Don’t be misled by the title, it’s not an article on office dating. I am keeping my articles strictly professional, for now.
The catch 22 situation in any interview for a candidate is to know when to discuss about pay scale. Let me lay down situations when, this question can be asked or how to understand the scenario about the pay offered.
Fresh Job Seekers
Although most hiring managers say, it’s ok to ask about the pay scale, there are some conventional managers who think otherwise. So why take chances, do some research yourself.
- If you are attending an interview in a company where your seniors are already working, ask them instead of the recruiter.
- Ask questions when the company comes for pre placement talks, if they don’t mention about the pay scale in their presentation, instead of asking them during an interview.
- If the company is a top pay master, then they assume that you have already done your research. So, don’t disappoint them.
- Remember, making it to the corporate world should be your main priority, unless you have multiple job offers and your decision depends on the pay scale (I would say, that’s a bad way to choose between companies).
In case of experienced professionals, it’s very obvious that most of them are scouting for new jobs mainly because of pay (horrible bosses being next in the list), so, you have an edge when it comes to discussing the pay scale. But again, don’t jump the gun, gauge the situation.
- Mostly recruiters will ask for your expected salary, if they have a strict budget, so they know if they can afford you.
- Avoid asking the pay scale if the recruiter has already asked you for your current salary package, it’s obvious that you are expecting more than the current salary.
- If the above situations don’t arise, it’s ok to ask the recruiter during your telephonic discussion. However, check if it was not mentioned in the Job description or the Job positing.
- If the role is more appealing and there has been no discussion about the pay scale, then popping the salary question during the second round of an interview is a good option.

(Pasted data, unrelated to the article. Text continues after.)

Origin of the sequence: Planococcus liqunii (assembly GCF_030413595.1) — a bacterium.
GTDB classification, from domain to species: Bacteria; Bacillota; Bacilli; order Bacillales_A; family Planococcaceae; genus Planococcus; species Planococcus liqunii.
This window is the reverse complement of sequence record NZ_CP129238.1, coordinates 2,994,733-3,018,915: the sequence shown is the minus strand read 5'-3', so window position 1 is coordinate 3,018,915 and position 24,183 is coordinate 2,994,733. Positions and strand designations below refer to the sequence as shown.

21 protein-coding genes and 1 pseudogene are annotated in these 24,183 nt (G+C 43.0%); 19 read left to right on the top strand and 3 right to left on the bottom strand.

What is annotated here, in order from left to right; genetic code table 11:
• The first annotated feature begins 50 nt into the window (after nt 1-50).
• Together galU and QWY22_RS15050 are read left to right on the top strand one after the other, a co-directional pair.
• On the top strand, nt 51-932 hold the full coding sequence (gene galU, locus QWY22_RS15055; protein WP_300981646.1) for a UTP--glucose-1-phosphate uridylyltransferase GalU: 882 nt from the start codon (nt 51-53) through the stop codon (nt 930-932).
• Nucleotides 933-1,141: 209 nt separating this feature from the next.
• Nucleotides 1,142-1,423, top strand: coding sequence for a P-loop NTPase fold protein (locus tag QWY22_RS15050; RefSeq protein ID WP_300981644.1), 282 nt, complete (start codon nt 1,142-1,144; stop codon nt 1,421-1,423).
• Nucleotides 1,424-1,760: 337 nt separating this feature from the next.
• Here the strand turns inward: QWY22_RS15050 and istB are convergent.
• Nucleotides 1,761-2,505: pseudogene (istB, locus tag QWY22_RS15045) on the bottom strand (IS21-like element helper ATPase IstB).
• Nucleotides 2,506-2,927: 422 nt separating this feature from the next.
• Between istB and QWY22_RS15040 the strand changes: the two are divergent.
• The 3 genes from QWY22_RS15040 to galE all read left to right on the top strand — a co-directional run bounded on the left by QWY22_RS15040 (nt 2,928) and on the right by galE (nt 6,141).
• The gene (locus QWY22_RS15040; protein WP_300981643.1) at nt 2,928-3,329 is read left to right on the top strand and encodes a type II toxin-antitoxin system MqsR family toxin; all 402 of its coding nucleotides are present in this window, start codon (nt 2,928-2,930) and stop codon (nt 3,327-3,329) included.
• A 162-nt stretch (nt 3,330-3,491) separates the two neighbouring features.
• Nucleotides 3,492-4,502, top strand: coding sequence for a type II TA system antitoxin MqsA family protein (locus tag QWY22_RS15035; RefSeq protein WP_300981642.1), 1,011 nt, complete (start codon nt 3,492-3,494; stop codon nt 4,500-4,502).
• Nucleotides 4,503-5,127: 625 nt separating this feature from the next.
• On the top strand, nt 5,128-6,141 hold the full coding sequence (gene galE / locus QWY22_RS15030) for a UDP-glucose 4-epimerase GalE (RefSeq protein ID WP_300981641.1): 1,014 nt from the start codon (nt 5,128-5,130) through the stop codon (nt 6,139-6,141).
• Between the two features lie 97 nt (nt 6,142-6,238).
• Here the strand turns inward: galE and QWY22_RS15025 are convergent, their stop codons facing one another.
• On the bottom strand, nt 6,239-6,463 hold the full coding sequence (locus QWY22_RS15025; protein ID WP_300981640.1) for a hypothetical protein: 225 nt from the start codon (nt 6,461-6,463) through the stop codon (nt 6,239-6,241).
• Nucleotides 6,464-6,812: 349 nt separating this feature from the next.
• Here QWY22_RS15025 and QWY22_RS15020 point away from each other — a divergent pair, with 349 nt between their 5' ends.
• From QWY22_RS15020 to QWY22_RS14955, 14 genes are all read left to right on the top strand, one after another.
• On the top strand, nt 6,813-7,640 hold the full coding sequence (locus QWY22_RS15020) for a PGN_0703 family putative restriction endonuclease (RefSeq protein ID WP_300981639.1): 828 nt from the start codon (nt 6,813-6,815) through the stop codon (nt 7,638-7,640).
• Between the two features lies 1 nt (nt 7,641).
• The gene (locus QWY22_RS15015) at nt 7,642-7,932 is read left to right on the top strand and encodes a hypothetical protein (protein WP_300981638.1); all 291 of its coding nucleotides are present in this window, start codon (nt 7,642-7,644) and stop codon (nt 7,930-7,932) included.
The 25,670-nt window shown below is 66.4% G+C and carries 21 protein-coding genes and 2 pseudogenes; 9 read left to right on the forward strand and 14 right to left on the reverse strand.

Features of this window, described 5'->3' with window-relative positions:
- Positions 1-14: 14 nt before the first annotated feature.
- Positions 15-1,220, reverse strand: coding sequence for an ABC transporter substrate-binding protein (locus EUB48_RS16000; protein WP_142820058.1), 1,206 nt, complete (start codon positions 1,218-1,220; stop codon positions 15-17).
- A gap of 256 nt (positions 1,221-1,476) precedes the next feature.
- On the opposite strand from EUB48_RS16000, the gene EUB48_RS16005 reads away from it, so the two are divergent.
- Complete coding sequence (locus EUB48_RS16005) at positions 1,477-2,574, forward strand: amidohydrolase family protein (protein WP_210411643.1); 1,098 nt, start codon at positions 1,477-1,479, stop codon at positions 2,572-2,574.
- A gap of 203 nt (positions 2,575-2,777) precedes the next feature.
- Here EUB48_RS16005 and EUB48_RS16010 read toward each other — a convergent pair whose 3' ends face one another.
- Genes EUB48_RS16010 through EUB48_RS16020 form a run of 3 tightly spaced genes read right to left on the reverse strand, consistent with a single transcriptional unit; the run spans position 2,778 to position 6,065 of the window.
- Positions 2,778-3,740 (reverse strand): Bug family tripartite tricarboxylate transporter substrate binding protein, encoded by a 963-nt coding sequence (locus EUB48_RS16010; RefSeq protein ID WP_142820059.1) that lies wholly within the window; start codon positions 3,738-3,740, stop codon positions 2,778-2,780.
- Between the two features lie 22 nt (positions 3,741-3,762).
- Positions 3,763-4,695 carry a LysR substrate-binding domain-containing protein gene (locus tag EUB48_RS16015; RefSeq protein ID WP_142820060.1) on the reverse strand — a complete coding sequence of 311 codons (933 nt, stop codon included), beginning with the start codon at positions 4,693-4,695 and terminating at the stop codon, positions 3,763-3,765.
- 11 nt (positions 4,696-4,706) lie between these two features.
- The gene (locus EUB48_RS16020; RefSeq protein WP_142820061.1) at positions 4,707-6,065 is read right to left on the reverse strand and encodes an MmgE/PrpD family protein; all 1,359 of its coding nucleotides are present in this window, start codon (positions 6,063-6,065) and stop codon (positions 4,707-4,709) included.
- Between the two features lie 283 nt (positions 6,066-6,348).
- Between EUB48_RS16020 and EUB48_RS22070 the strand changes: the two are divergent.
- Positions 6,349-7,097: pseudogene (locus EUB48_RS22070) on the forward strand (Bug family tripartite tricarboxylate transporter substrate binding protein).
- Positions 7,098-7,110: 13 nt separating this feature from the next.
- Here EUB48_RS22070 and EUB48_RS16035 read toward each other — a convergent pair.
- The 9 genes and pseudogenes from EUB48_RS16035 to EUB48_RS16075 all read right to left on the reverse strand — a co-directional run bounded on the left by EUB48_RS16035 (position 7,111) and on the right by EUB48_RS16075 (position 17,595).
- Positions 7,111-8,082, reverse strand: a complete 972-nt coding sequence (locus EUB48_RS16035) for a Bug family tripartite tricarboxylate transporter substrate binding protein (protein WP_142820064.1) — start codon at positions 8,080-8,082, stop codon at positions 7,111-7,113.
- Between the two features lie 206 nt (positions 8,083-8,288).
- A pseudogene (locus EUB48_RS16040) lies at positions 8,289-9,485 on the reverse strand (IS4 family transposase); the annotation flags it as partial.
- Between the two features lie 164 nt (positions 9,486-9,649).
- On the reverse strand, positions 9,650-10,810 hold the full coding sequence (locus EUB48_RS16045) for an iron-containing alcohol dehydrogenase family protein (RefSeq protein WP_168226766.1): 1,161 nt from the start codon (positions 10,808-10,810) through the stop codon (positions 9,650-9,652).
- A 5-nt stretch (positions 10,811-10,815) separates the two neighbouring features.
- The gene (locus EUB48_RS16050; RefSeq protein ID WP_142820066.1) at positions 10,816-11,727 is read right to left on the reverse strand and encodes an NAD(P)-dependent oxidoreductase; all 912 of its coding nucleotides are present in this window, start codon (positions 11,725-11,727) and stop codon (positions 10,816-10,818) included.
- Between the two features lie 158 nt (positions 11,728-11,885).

Gentle way of asking about the pay scale:
- “Do you have a budget for this role?”
- What is the pay range for this position?
- Are you planning on paying me at all???? Just kidding, don’t try this stunt. Think of different ways to put it across.
Everybody works for money; you earn it if you are worth it.
Tell me about yourself – The well-known ice breaker question in an interview. Over the years, recruiters have tweaked the way they put it across but, the answer remains the same. Since many friends and acquaintances have asked me for the right answer, here is what I think.
Like they say, there is never a right or wrong answer in an interview; it’s just how convincing you are. I generally use this as a warm-up question before switching to a marathon with the candidate. All I intend to know is how well candidates present themselves and are they prepared for this “So very obvious” question in the interview.
So, here is what I expect from a candidate to this warm-up question:
For new job seekers-
- Start with your educational background (Yes, not your name). This tells the interviewer, you have the required qualification for the job you have applied. Also, mention about relevant certificates you have acquired.
- Then, take them through your curriculum related projects/internships. Give more information about your latest or most relevant project/internship matching the job description for which you are being interviewed.
- Tell the interviewer, why you think you are a good fit for the job and what really interests you about the job profile. This tells the interviewer, you have done your homework. If you are wondering if you should talk about your personal life, then my answer would be a big “NO”. Some curious HR’s (that I was once) might ask personal questions, which is strangely considered absolutely normal in India. Good luck with that!
Eg: I am a computer science engineer from so and so college. As part of my curriculum, I did a project in or did my internship with so and so company. Talk a little more about the project/internship. Conclude by telling them, why you would be a good fit for the job.
For experienced job seekers-
- Start with giving the interviewer an overview of your experience, followed by your educational background.
- Then, talk about your recent job more in detail and conclude with why you would be a good fit for the job and what values you could add if you are hired.
Eg: I have over 5+ years of experience as a Dot net developer. After graduating as an engineer, I started my career with ‘n’ company and worked there for ‘m’ no of years etc.
This might seem like a very easy question, but remember, you are being judged and the rest of the interview will depend on this one simple question. So be prepared, write down and practice it. Also, remember to keep it short and informative but not too short. You can limit your answer for about 2min or so.
Of course, things have changed and so is the interviewing style. This might not even be too relevant these days. But, I would love to know if it’s still practiced, if it is, here are some tips for you.
Resume is a tool that best expresses you and helps build the foundation to a successful career. Stronger the expression of you, greater is your chances to get selected for an interview. Always remember, it represents the brand “YOU” so, ensure it has all the right elements.